The new Heffers bathroom is modern with Victorian trimmings, including a pedestal sink and refined woodwork around the windows.S. JOHN WILKIN photos/THE TIMES LEADER
Julie Heffers’ bathroom was remodeled to her liking, she said. Some rotting floorboards and a faulty sink pipe prompted her and her husband, Tom, to order up a complete overhaul.
WILKES-BARRE — If Julie Heffers feared one thing during her February bathroom remodel, it was overmodernizing.
So the downstairs bathroom of her North Main Street home, which she shares with her husband, Tom, and sons 19-year-old TJ and 15-year-old Eric, now has a hint of Victorian elegance.
“I try to keep as much of the original house as is practical,” Heffers, 47, said. “What we wanted was something that wouldn’t go out of style.”
That’s why, when the bathroom’s floors were rotting and the pipe in the sink was faulty, the family knew some work was needed. Instead of just fixing the problems, the family redid the entire room.
Everything from the woodwork and floor tile to the toilet and shower is now new. In keeping with the rest of the traditional look of the 11-room house, a pedestal sink was installed.
“Now when I walk past, it looks like it belongs,” Heffers said, noting that, until the remodeling, the bathroom hadn’t received much attention.
Belles Construction of Wilkes-Barre was the company for the job, the homeowners said, because it previously did the home’s roofing and siding work.
Bob Belles Jr. said the average bathroom remodel costs about $12,000, but the Heffers’ work cost a bit more.
“I wouldn’t even consider getting anyone else,” Heffers said.
She had a clear image of what she wanted, too.
All white replaced pink and aqua, for one thing, because Heffers believes the white makes the house look more turn of-the century. The subway tile (traditional wall tile laid in a common, brick pattern) in the shower and hexagonal tile on the floor remind her of Victorian times.
“I think it’s more appropriate with the age of the house,” she said.
The construction company, which finished the project in three weeks, even matched the woodwork around the bathroom window to the home’s doorways.
Now the bathroom “isn’t as busy as it used to be,” Heffers said. “There’s nothing in there that I wish I did differently.”
Thanks to an upstairs bathroom, the family wasn’t inconvenienced while the work was under way.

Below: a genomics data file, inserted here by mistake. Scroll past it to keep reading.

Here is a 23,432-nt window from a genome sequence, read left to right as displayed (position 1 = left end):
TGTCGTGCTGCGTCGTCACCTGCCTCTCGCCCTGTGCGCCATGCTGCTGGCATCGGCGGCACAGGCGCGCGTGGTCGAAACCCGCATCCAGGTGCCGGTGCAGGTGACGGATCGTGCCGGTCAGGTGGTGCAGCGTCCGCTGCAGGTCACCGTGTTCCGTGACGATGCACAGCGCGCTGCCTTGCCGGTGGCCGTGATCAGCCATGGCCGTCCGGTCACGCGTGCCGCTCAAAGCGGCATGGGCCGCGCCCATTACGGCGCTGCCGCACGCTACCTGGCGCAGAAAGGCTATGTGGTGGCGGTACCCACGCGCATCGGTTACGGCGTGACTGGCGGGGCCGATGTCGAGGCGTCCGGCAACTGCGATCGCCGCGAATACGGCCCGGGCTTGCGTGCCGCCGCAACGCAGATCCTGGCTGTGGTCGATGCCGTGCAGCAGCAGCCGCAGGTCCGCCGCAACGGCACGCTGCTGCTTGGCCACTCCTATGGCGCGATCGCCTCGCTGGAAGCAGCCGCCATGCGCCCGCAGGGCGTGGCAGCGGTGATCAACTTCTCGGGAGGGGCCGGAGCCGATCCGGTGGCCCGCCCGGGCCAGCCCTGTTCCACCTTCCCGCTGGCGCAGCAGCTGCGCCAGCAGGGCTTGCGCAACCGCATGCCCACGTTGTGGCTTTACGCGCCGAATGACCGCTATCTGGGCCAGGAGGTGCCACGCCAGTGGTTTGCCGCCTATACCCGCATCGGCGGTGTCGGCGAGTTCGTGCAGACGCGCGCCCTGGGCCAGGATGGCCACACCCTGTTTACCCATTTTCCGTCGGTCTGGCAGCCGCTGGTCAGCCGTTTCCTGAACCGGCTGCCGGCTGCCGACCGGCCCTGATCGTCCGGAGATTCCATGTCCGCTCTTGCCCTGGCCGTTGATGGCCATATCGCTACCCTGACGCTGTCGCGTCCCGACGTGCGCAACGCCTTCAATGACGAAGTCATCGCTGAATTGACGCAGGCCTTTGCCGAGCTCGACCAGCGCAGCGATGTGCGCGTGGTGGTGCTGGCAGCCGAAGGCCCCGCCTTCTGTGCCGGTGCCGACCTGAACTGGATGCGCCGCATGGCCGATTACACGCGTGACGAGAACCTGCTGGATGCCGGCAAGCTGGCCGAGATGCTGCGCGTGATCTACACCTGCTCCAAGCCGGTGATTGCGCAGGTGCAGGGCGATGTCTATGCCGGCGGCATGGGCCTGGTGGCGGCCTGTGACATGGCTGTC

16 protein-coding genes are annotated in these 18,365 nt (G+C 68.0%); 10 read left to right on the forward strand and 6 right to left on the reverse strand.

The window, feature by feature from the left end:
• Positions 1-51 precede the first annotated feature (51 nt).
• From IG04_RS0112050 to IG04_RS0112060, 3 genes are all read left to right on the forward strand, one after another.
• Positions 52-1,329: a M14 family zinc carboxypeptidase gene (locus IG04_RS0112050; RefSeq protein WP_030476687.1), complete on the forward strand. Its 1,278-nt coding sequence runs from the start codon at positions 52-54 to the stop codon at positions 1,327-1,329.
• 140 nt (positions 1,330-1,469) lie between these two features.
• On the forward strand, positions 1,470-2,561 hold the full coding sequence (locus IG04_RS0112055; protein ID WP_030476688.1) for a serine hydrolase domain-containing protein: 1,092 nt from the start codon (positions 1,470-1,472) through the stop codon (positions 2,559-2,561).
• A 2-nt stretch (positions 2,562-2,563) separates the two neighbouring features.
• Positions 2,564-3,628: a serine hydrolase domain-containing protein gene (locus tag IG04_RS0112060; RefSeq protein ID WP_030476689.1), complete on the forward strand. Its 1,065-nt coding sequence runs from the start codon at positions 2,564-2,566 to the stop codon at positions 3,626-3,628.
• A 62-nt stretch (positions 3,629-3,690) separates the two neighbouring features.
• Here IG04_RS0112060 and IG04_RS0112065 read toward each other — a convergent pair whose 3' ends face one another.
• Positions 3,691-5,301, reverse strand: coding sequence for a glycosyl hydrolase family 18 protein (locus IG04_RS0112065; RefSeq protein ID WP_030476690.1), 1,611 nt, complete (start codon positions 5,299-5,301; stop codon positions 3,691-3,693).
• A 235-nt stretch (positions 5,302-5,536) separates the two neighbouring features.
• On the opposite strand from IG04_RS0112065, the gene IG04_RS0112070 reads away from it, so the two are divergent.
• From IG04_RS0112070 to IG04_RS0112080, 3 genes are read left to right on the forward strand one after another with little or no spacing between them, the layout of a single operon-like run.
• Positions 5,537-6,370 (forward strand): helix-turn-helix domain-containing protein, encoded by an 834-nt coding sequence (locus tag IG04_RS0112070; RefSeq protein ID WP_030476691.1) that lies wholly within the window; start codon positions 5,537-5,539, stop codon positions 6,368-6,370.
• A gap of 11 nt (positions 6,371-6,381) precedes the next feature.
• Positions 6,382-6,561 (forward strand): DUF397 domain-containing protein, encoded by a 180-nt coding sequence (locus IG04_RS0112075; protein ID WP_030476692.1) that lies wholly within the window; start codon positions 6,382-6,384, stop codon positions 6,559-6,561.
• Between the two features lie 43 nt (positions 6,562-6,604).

“The animals were more put out,” Heffers said, noting the cats lived upstairs for three weeks and the family’s German shepherd would go elsewhere during the day.
When it comes to bathroom remodeling, Belles said the biggest problem he sees is homeowners just wanting cosmetic work done and not gutting the entire bathroom to install new plumbing and wiring.
“Basically, all they’re doing is putting a Band-aid over the problem,” he said. “It’s much better to gut and replace everything.”
The Wilkes-Barre contractor has noticed some trends when it comes to renovating baths.
What are most homeowners asking for these days?
Mostly contemporary-styled bathrooms, he said, with acrylic tubs and showers and modern tile flooring. Standard base cabinets are the norm, he said, and lately many are asking for recessed can lighting, or lighting built into the ceiling.
For now, the bathroom is the Heffers’ only major project.
Future renovations include redoing the entire back of the house by expanding the kitchen and an upstairs bathroom, redoing the downstairs carpeting and sanding over a portion of the downstairs pine floors.
The rest of the home resembles Heffers’ personality.
“I’m a bit of a preservationist,” she joked.
She had some chairs in the double parlor that came from friends upholstered and restored. Her oil paintings of her family and her black and white photographs of the children hang on the walls.
An upstairs room is devoted to her drawings, paintings and photography, Tom Heffers said.
“It’s a good stress-reliever,” Julie, a nurse at the Wilkes-Barre General Hospital, explained.
One of the best parts about the big house is that when son Eric is practicing on his drums, it’s “not ear-shattering,” she said.
Son TJ, who attends Susquehanna University, likes the house because of the amount of room, and “it’s a nice change coming back from the dorm.”
According to the National Association of Homebuilders, several bathroom trends are hot for 2009:
• Double vanities in average homes and triple vanities in upscale homes
• Walk-in showers, multiple shower heads
• Linen closets
• Lot of lighting
• Tiled floors